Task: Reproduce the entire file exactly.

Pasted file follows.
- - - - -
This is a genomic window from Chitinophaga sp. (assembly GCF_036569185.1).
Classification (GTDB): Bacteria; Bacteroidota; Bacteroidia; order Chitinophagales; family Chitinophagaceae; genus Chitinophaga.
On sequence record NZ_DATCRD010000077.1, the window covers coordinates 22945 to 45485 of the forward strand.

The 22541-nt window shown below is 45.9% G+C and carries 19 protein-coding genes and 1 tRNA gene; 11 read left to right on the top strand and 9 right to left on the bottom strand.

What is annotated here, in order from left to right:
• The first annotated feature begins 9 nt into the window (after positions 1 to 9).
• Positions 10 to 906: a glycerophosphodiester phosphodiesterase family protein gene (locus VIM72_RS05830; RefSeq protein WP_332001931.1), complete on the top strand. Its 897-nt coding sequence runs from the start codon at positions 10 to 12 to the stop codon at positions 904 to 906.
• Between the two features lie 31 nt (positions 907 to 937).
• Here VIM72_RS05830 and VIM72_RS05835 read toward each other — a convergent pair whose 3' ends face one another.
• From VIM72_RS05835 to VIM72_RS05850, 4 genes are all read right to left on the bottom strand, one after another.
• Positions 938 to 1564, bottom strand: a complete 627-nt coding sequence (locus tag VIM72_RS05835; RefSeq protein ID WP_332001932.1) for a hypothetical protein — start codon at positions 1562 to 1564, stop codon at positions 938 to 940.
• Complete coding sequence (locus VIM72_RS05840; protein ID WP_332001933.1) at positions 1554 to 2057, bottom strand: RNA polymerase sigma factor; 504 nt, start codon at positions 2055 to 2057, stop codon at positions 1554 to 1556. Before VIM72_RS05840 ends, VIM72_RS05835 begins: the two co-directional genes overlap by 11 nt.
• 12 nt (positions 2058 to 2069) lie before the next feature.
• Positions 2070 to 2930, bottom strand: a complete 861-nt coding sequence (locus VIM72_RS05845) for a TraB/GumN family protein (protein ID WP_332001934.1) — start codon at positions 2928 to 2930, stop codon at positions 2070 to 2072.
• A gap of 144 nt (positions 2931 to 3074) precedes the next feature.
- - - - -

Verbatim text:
This is a genomic window from Chitinophaga sp. (assembly GCF_036569185.1).
Classification (GTDB): Bacteria; Bacteroidota; Bacteroidia; order Chitinophagales; family Chitinophagaceae; genus Chitinophaga.
On sequence record NZ_DATCRD010000077.1, the window covers coordinates 22945 to 45485 of the forward strand.

The 22541-nt window shown below is 45.9% G+C and carries 19 protein-coding genes and 1 tRNA gene; 11 read left to right on the top strand and 9 right to left on the bottom strand.

What is annotated here, in order from left to right:
• The first annotated feature begins 9 nt into the window (after positions 1 to 9).
• Positions 10 to 906: a glycerophosphodiester phosphodiesterase family protein gene (locus VIM72_RS05830; RefSeq protein WP_332001931.1), complete on the top strand. Its 897-nt coding sequence runs from the start codon at positions 10 to 12 to the stop codon at positions 904 to 906.
• Between the two features lie 31 nt (positions 907 to 937).
• Here VIM72_RS05830 and VIM72_RS05835 read toward each other — a convergent pair whose 3' ends face one another.
• From VIM72_RS05835 to VIM72_RS05850, 4 genes are all read right to left on the bottom strand, one after another.
• Positions 938 to 1564, bottom strand: a complete 627-nt coding sequence (locus tag VIM72_RS05835; RefSeq protein ID WP_332001932.1) for a hypothetical protein — start codon at positions 1562 to 1564, stop codon at positions 938 to 940.
• Complete coding sequence (locus VIM72_RS05840; protein ID WP_332001933.1) at positions 1554 to 2057, bottom strand: RNA polymerase sigma factor; 504 nt, start codon at positions 2055 to 2057, stop codon at positions 1554 to 1556. Before VIM72_RS05840 ends, VIM72_RS05835 begins: the two co-directional genes overlap by 11 nt.
• 12 nt (positions 2058 to 2069) lie before the next feature.
• Positions 2070 to 2930, bottom strand: a complete 861-nt coding sequence (locus VIM72_RS05845) for a TraB/GumN family protein (protein ID WP_332001934.1) — start codon at positions 2928 to 2930, stop codon at positions 2070 to 2072.
• A gap of 144 nt (positions 2931 to 3074) precedes the next feature.